• Not having to spend our holiday at Heathrow like other travelers did
  • Spending the holiday with my husband
  • Breakfast included (it would have been £ 16 each, or about $32 a person at our London hotel)
  • Big Ben and Westminster Abbey lit up at night
  • Beautiful weather in Rome
  • Nice hotels in both cities: Victoria Park Plaza in London and Victoria Hotel in Rome (coincidence they were both named "Victoria"). Thanks and travelzoo!
  • The tube. The prices have gone up but when it's rainy and cold, it's great to have it to get around the city.
  • Learning my room number in Italian
  • La Mia Boutique - I found the January issue in Rome and the December issue in London. I also picked up the Italian version of Diana Moda.
  • Seeing a thick stack of Burdas at the newstand in London - I don't know why, it just made me smile to see so many in one place.
  • Italian coffee
  • Getting a laugh out of "Versace-Man" and not falling for his con. I'll have to tell the story later. It deserves its own blog entry.
  • Viewing the nativity scenes or "Il Presepe" in Rome.
  • Having knitting to keep me occupied on the long flights.
  • A quick tour around a fabric store in Rome. I had firmly decided not to buy any so I just took in the sights, smell and touch of the fabric.
  • Christmas Eve and Christmas Day dinners in the hotel restaurant in Rome. They had pre-planned menus that looked very good and they were, so we decided to eat there. The service was wonderful too.

The bad
  • Arriving at Heathrow to hear our flight to Rome had been canceled even though we had the concierge check twice on the internet before we checked out of the hotel.
  • British Airways not being able to get our bags to Rome along with us - they showed up at our hotel 30 and 36 hours later (mine and my husband's, respectively)
  • My suitcase is now missing a "foot" - but at least the wheels work and it's not among the tens of thousands of "lost" luggage at Heathrow that will take weeks to get sorted out.
  • Getting an urgent message from our cat sitter about a problem with her alarm code and stressing about it until I could find a way to send an email message (it was 2:00 in the morning PST when we got the message). For some reason our alarm system wiped out the visitor codes. Lesson learned: check them periodically and definitely before we go on vacation.
  • One morning in London, the fire alarm went off at our hotel shortly after I got out of the shower. I pulled on clothes, grabbed my coat and a towel for my wet hair and we filed outside into the freezing cold. The staff were pretty useless and made no effort to instruct the hotel guests. The fire department responded quickly and fortunately there was no fire. Apparently a guest had "accidentally" broken the glass on a fire alarm.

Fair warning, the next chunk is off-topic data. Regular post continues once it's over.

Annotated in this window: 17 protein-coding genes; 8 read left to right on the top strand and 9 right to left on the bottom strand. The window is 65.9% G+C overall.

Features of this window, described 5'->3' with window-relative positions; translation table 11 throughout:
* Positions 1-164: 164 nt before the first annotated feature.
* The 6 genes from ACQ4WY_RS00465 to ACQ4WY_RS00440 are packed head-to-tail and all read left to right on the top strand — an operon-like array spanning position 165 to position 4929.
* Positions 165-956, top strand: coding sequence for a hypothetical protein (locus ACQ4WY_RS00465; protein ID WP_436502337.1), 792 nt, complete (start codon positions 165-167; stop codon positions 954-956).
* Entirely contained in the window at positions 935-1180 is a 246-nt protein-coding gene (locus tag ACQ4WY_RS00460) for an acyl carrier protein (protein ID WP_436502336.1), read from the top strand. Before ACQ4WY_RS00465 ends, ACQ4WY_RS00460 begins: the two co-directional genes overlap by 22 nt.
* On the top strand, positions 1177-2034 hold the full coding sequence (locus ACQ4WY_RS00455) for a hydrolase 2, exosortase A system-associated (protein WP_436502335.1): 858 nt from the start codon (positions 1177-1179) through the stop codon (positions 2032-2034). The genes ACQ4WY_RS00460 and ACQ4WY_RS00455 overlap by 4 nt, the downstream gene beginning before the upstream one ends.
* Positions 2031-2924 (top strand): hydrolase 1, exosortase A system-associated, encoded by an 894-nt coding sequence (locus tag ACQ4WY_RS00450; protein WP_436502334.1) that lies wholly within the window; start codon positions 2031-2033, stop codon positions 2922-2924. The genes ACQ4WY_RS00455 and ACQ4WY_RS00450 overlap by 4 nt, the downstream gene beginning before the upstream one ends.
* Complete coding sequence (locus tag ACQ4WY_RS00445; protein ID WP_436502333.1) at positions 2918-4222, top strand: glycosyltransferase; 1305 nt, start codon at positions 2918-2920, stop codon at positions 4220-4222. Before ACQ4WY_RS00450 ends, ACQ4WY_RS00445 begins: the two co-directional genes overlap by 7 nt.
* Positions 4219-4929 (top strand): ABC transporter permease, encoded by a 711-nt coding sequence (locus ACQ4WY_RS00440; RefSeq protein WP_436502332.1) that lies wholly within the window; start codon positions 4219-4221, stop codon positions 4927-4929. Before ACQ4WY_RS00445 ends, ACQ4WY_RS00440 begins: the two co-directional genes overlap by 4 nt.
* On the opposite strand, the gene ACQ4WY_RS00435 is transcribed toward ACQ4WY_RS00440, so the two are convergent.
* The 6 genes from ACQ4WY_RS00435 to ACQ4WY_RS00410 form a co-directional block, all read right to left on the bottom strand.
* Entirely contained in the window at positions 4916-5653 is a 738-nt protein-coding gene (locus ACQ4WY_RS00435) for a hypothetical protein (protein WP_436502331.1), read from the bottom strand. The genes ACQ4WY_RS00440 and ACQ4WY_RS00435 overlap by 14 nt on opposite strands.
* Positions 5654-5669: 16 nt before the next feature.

• Lack of wireless - we found lots of free wireless last summer during our trip to Iceland and our moderately-priced hotel in Paris had free wireless. But on this trip our luxury London hotel wanted $12/hour and the Rome hotel was still on wired internet.
  • Coming down with a cold on our last day - at least it was the end of the trip but an 11-hour flight with a sore throat was not fun.
  • Not able to get seats when we booked our flight, we were assigned the "butt seats" - the last row next to the lavatory and galley. Not a pleasant way to spend 11 hours on an airplane. We ponied up the $200 extortion upgrade fee to Economy Plus and snagged the last remaining aisle seat and the one next to it. On our return flight we had separate, middle seats assigned. We again ponied up the bucks and upgraded to Economy Plus to get the last two seats together (aisle and adjacent - yay!).
  • Cold, cold, cold in London
  • Annoying street vendors in Rome. No, I don't want to buy your fake Gucci bag or Dolce and Gabbana belt. No!
  • Beggars in Rome. There were quite a few dressed up like fake statues to "entertain" the tourists. The non-entertaining ones sat hunched over on the ground with an empty Pringles can before them, covered with layers of clothing so they appeared old, but their hands gave them away. Then there were the gypsies with pieces of cardboard they use to shield their hands as they slice open your bag. Fortunately we knew what they were up to and stood clear of them.
  • Piazza Navona, at least the Christmas market version of it, was a disappointment.
  • Starbucks has invaded London. They are everywhere.
  • The Americanization of London is alarmingly evident: Pizza Hut, KFC, Burger King, TK Maxx (instead of TJ Maxx), Borders Books, Sunglass Hut, The Gap, and of course Coke and McDonalds. They have Coke and McDonalds in Rome and ads for an "American Diet System" on the TV.
  • They don't sell Patrones in London or Rome. Or at least not at the 356 newstands we checked (it seemed like that many at least!).
  • The exchange rate for the pound. Ouch.